Bitcoin ATMs Spread Internationally While US Operators Face Handcuffs

According to a website that tracks new Bitcoin ATM installations around the world, there are nearly 6100 Bitcoin ATMs.

Bitcoin ATM Industry Takes It On The Chin

CoinATMRadar reports that, as expected, most of these machines will not conduct two-way transactions.

Basically, you can buy but not sell pretty much anywhere at this point. In many places, you can do both. There is an increased security risk with machines that buy.

Solutions like LibertyX are a reasonably good, Western Union like way to acquire Bitcoin when BTMs become unavailable.

Despite an notable concentration of crypto wealth in American hands, American Bitcoin ATM operators are increasingly wary of their regulatory environment.

In most cases there’s little harm done when someone buys a little Bitcoin or Bitcoin Cash.

All the same, liberals such as Kamala Harris or Donald Trump are less than excited about the people’s opportunity to exit fiat currency altogether.

IRS Increases Surveillance of Bitcoin Believers

The government’s top tax enforcement official, John Fort, told Bloomberg Law this week that he and his agents are looking to go after Bitcoin ATM operators and American’s looking to get into Bitcoin the fast way.

Some states already have legislation that promotes an anti-money laundering environment among cryptocurrency users.

For example, according to Sean Pezeshk of Tennessee’s BitKing LLC, you can buy or sell up to $500 with no form of identification.

BitKing operates a number of crypto ATMs in the Memphis area.

The company made headlines when it suffered a theft, which incurred no financial losses outside of the machine’s repair.

Larger amounts require some documents. It is notable that many US banks will give an account without photo identification on hand.

Can America Withstand a ‘Blockchain Brain Drain’?

Since Facebook announced that it was entering our industry, those in blockchain land have noticed a severe and constant increase in anti-blockchain sentiment, legislation, and posturing at the highest levels of government.

Take, for example, this quote from California Senator Kamala Harris, on April 11th 2019:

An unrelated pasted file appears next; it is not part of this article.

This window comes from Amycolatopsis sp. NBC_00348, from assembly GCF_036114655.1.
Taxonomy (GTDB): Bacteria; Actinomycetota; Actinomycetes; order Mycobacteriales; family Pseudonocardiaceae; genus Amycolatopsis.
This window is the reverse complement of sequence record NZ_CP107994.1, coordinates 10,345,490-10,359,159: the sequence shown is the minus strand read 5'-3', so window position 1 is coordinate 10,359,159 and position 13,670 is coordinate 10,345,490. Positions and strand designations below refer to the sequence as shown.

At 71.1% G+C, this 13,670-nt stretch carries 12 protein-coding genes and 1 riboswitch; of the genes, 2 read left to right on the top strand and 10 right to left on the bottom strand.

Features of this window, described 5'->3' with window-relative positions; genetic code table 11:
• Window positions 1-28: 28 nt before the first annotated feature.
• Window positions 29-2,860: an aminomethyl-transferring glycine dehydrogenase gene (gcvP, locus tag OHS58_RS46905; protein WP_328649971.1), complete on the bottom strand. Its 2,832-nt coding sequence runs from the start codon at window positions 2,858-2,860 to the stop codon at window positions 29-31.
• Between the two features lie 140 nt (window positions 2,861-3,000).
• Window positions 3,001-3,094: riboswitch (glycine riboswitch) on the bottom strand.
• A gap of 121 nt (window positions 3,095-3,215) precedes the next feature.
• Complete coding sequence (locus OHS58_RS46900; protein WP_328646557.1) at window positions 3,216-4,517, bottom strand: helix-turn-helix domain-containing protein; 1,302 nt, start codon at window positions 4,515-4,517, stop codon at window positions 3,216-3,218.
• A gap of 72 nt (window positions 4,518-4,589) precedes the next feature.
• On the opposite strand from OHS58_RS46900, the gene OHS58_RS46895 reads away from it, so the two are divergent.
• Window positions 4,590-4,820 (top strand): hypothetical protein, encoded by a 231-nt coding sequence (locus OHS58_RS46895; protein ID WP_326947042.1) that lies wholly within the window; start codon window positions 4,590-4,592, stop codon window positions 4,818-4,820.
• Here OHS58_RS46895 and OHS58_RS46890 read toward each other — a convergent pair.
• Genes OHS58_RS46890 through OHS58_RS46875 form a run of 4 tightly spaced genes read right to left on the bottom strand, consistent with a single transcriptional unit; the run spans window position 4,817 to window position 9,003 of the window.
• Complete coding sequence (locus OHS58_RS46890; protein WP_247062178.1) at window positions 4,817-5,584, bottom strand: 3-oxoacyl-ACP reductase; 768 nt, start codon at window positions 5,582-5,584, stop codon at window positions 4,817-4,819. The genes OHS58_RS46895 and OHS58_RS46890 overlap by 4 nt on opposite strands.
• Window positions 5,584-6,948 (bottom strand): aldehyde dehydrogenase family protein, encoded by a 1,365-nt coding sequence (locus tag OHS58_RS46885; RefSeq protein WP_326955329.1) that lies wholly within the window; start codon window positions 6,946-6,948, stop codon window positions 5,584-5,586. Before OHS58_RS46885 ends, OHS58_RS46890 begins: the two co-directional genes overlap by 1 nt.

“I’m concerned about how much Facebook values trust and transparency.”

Facebook, one of the most regulated technology companies in Silicon Valley, dedicates literally millions of dollars per year to data compliance.

The US government services less than 300 million people, compared to Facebook’s billion-plus.

Nevertheless, politicians like Harris, whose background is in legal work for government, would like almost seek criminal sanctions on Facebook for making the occasional mistake.

What Harris and other liberals fail to understand about cryptocurrency is that the entire system is based on free will.

If people have reason not to trust Facebook and its Libra currency, wouldn’t the appropriate solution be a warning label of some kind, rather than an outright ban, in essence freezing the flow of interstate commerce?

The US Constitution’s commerce clause gives legislators the power to “regulate” the flow of money, goods and services. From a legal standpoint, it’s rare that the government actually gives itself permission to “ban,” well, anything at the federal level.

Constitutional scholars frequently conclude that these are “state’s rights” issues, meaning, in this case, that Harris should be writing to her state assemblyman, rather than hauling upstanding billionaires including Mark Zuckerberg to Washington, DC.

The views and opinions expressed in this article are those of the author(s) and do not necessarily reflect the official policy or position of BitStarz News. BitStarz News employees may also have an active investment in any profiled products and/or companies.

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